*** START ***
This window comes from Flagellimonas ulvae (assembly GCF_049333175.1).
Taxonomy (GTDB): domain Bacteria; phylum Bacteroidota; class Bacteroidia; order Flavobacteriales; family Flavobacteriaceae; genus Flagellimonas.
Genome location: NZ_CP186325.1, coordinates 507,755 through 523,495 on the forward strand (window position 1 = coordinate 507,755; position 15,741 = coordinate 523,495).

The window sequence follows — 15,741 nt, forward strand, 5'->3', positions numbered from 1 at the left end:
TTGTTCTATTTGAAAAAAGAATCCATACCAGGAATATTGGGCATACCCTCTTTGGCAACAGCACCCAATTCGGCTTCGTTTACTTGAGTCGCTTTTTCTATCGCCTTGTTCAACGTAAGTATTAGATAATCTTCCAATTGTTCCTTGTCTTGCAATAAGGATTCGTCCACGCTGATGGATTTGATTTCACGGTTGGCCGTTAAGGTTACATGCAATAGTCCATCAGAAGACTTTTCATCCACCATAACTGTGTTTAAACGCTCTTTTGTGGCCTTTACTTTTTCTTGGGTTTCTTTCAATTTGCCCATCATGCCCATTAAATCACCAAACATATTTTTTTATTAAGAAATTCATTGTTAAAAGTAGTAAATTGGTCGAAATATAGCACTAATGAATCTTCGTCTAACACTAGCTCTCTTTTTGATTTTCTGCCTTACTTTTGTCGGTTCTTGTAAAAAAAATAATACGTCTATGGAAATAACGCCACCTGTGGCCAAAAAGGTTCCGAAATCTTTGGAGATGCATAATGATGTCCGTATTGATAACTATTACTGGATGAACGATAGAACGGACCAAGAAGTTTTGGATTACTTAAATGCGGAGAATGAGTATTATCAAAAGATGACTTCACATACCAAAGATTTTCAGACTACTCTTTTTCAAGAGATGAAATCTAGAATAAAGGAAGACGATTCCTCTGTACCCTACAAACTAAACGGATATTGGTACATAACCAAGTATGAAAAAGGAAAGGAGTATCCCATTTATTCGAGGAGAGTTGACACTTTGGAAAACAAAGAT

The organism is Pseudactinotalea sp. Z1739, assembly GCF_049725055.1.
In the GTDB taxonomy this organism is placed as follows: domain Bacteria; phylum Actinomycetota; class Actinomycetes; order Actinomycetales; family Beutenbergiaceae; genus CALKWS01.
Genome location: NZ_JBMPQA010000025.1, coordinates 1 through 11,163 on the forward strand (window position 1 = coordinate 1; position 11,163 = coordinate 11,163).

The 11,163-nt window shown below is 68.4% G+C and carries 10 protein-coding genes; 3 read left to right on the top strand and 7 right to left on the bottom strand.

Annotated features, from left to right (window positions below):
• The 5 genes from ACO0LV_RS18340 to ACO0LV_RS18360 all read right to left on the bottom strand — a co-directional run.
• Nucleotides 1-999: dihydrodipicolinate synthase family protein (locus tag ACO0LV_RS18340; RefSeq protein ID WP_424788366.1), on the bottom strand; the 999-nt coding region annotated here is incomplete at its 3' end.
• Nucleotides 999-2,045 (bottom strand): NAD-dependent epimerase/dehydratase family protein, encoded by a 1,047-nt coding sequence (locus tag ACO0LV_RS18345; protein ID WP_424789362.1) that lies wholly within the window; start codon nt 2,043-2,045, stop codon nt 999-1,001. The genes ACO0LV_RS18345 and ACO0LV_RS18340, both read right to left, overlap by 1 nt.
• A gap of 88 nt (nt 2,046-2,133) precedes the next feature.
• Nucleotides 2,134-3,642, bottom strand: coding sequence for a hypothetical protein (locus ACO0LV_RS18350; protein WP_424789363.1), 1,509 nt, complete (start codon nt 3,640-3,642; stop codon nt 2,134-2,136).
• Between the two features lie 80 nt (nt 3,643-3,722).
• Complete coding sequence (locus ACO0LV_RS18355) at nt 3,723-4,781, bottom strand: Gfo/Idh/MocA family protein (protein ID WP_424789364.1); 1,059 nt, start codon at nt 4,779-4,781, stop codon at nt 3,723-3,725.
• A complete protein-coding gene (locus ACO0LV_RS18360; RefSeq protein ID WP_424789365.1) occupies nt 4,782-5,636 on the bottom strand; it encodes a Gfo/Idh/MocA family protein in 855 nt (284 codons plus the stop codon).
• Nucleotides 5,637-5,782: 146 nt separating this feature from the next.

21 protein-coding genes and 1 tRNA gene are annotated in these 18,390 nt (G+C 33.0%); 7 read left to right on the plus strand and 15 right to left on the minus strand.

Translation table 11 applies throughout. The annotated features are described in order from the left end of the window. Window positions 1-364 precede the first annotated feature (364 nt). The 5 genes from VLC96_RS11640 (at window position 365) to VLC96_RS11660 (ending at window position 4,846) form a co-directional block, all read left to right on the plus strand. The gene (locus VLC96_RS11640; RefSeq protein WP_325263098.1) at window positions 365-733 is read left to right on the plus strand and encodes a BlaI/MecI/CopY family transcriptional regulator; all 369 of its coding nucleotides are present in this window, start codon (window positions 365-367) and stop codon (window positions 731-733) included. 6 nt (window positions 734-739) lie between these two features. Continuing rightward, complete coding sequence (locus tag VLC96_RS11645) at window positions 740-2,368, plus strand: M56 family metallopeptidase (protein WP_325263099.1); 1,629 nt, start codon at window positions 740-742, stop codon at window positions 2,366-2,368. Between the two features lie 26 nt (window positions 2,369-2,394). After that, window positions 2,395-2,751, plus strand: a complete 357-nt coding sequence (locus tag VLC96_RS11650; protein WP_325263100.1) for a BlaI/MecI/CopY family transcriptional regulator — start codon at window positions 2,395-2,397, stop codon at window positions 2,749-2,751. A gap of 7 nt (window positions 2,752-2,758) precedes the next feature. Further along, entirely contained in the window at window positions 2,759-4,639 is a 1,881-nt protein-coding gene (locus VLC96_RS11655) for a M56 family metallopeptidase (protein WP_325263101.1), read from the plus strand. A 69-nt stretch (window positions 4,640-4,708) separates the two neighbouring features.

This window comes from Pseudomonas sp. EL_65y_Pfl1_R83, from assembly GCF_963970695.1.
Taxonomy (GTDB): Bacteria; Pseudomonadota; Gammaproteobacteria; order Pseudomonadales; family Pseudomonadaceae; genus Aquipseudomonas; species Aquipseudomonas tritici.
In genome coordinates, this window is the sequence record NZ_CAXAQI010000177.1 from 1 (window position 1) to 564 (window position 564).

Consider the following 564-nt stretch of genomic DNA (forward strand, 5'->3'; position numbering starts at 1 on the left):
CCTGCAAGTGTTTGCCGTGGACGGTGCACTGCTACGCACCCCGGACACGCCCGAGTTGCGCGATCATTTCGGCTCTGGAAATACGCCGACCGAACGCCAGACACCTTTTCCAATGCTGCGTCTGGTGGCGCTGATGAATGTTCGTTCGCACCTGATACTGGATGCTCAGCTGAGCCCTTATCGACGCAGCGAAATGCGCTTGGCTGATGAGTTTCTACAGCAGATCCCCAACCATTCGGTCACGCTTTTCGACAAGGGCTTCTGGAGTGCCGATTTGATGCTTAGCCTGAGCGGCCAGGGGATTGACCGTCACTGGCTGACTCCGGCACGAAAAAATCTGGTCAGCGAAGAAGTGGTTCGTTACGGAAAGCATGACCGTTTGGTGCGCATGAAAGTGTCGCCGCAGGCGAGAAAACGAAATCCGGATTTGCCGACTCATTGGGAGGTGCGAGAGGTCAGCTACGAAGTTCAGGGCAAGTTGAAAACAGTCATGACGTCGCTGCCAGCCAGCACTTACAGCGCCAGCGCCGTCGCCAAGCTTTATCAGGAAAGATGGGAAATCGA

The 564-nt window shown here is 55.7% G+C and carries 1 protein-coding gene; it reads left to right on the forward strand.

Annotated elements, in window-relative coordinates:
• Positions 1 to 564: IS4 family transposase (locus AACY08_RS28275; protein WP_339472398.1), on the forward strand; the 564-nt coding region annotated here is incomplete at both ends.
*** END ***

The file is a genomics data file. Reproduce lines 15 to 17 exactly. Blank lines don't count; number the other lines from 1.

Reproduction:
• Nucleotides 2,134-3,642, bottom strand: coding sequence for a hypothetical protein (locus ACO0LV_RS18350; protein WP_424789363.1), 1,509 nt, complete (start codon nt 3,640-3,642; stop codon nt 2,134-2,136).
• Between the two features lie 80 nt (nt 3,643-3,722).
• Complete coding sequence (locus ACO0LV_RS18355) at nt 3,723-4,781, bottom strand: Gfo/Idh/MocA family protein (protein ID WP_424789364.1); 1,059 nt, start codon at nt 4,779-4,781, stop codon at nt 3,723-3,725.